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Meet a Farmer: Frank Bavaro of Bavaro Ranches Inc.

August 26, 2016
CA Grown Mom

Susan Phillips

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Meet a Farmer: Frank Bavaro of Bavaro Ranches Inc.

LSP_6987-LMeet Frank Bavaro.  He’s a third generation nut grower and peach farmer from Escalon, CA. We chatted with him about sand car racing, family, and of course farming!

CA GROWN: What are you doing today?

Frank: I am out in the field right now, sitting under a peach tree! Today we are harvesting cling peaches, and we are also trying to finish the development of a new peach harvester that we built this past winter.  We are trying to work some bugs out of it as we speak.

CA GROWN: What do you grow?

Frank: My primary crop is almonds, but I have about 160 acres of cling peaches, and I have some walnuts as well.  The peaches are only 20% of my operation, but they take about 80% of my time!

CA GROWN: What is your favorite thing about farming?

Frank: I really do have an appreciation for growing food.  I love watching someone get a big smile on their face while they are eating something that I have grown. It is very gratifying.

I also have a lot of respect for the farming profession.  Farmers are a minority; there are not many of us.  When I go on vacation, people are usually shocked to find out that I am a farmer (and that farmers still exist).   Once I tell them what I do, I usually have the opportunity to chat with them about the food on their table and where that food comes from.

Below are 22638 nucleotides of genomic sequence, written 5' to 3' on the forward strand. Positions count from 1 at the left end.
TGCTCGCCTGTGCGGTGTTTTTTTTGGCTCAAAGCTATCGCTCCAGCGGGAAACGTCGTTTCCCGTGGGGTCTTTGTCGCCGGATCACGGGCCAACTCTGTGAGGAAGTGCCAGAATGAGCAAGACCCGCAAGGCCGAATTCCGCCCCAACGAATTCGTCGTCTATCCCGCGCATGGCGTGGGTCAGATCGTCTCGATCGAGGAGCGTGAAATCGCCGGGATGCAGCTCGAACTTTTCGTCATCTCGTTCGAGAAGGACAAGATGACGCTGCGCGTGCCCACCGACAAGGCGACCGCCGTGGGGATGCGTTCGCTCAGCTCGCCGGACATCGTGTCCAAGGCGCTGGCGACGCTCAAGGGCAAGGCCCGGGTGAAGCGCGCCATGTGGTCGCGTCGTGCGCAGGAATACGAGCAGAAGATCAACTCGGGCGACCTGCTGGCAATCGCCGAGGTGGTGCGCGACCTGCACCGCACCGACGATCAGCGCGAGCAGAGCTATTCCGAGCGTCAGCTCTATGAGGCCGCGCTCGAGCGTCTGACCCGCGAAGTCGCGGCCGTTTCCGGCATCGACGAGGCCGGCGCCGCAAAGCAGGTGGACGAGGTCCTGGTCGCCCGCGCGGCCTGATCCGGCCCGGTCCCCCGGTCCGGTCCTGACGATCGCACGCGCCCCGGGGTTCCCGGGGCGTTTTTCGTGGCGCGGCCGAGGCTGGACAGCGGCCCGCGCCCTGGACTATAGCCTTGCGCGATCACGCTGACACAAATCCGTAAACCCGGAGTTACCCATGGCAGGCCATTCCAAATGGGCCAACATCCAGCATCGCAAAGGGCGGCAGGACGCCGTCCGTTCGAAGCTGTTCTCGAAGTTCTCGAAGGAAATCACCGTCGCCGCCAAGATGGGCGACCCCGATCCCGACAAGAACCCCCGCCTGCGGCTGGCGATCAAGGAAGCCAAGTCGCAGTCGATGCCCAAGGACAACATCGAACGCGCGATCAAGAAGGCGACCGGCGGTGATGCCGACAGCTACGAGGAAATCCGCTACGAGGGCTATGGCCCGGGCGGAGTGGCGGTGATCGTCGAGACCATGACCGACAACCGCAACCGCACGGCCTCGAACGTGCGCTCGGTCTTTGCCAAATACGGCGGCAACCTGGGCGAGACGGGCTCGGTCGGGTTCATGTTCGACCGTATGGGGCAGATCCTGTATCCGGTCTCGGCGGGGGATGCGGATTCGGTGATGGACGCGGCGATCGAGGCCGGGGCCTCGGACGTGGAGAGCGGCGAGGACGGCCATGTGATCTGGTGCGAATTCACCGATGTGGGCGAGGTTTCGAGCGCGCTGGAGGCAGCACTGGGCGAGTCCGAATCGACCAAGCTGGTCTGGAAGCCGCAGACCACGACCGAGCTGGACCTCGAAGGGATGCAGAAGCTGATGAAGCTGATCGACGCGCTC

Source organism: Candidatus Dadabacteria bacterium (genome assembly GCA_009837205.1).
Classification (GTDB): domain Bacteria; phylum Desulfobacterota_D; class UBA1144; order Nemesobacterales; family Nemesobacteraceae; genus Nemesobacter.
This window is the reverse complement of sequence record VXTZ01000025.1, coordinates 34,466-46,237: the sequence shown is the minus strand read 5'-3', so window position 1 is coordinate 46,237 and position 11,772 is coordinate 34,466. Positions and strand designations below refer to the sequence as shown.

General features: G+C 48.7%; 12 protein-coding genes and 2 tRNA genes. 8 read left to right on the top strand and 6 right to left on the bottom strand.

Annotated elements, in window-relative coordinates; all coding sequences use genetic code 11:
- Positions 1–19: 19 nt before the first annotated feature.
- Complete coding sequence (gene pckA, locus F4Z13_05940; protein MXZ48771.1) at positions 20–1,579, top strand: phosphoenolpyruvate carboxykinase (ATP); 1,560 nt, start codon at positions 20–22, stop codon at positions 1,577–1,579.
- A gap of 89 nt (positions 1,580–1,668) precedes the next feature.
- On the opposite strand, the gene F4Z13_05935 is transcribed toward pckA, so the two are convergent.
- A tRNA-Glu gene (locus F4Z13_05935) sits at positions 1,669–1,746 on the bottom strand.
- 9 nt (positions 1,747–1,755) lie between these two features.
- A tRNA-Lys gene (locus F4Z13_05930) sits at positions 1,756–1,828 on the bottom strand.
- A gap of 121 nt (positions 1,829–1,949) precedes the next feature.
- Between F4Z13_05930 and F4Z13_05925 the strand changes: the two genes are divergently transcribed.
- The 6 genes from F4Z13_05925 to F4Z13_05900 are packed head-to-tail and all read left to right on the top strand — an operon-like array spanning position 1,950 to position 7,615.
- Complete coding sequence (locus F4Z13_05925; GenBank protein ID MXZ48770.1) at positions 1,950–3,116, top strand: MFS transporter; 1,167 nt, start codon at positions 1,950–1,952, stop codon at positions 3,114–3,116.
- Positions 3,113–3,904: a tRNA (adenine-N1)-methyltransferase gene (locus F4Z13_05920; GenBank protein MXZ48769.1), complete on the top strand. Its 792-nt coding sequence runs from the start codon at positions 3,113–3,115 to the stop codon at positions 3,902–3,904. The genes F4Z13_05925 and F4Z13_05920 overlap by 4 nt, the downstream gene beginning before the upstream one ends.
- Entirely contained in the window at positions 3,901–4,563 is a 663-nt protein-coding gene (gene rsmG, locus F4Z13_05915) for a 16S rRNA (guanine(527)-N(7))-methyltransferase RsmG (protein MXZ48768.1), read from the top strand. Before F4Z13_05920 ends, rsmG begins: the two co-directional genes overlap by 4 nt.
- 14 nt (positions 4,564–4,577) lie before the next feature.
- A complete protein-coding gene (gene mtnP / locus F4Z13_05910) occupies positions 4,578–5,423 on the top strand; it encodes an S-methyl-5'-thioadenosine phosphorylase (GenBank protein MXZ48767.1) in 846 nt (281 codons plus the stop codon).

CA GROWN: How do you give back to the community?

Frank: I’ve always contributed to the Junior College.  But one year, I did pretty well and donated $50,000 to the local high school so they could buy modern equipment and laptops for each student.  I also have my door open to mentor kids by providing students with a job on my farm. I learned a lot of responsibility by working on the farm and I try to provide that same opportunity to the local students in our community. 

CA GROWN: What drew you into the farming profession?

Frank: I was born and raised on our family farm, and I really liked it.  I knew what I was going to do as a young kid. Farming was passed down from my grandfather to my dad and then to me.  I can still remember my grandfather being out in the field with us. And now, my son and daughter are involved in it today.  Having my kids involved in the process brings me a lot of joy and keeps things fun.

CA GROWN: What are your hobbies or pastimes when you’re not farming?

Frank: I love riding sand cars for fun.  I have a group of guy friends from my childhood and we get together once a year and have a guy’s weekend.  We BBQ, ride in the sand, and hangout. It’s a blast.

CA GROWN: What advice would you give to someone who wants to become a farmer?

Frank: I think that they need to look deep inside to make sure it is their passion.  Everyone goes to school to get a degree and then a job. But in farming, it is not just a job; it’s a lifestyle. It is important to be committed and understand the sacrifices you will have to make. If someone decides that farming is what he or she would like to do, then my advice is to get a job with a few farmers, get involved with Future Farmers of America, and take the time to figure out what you want to grow.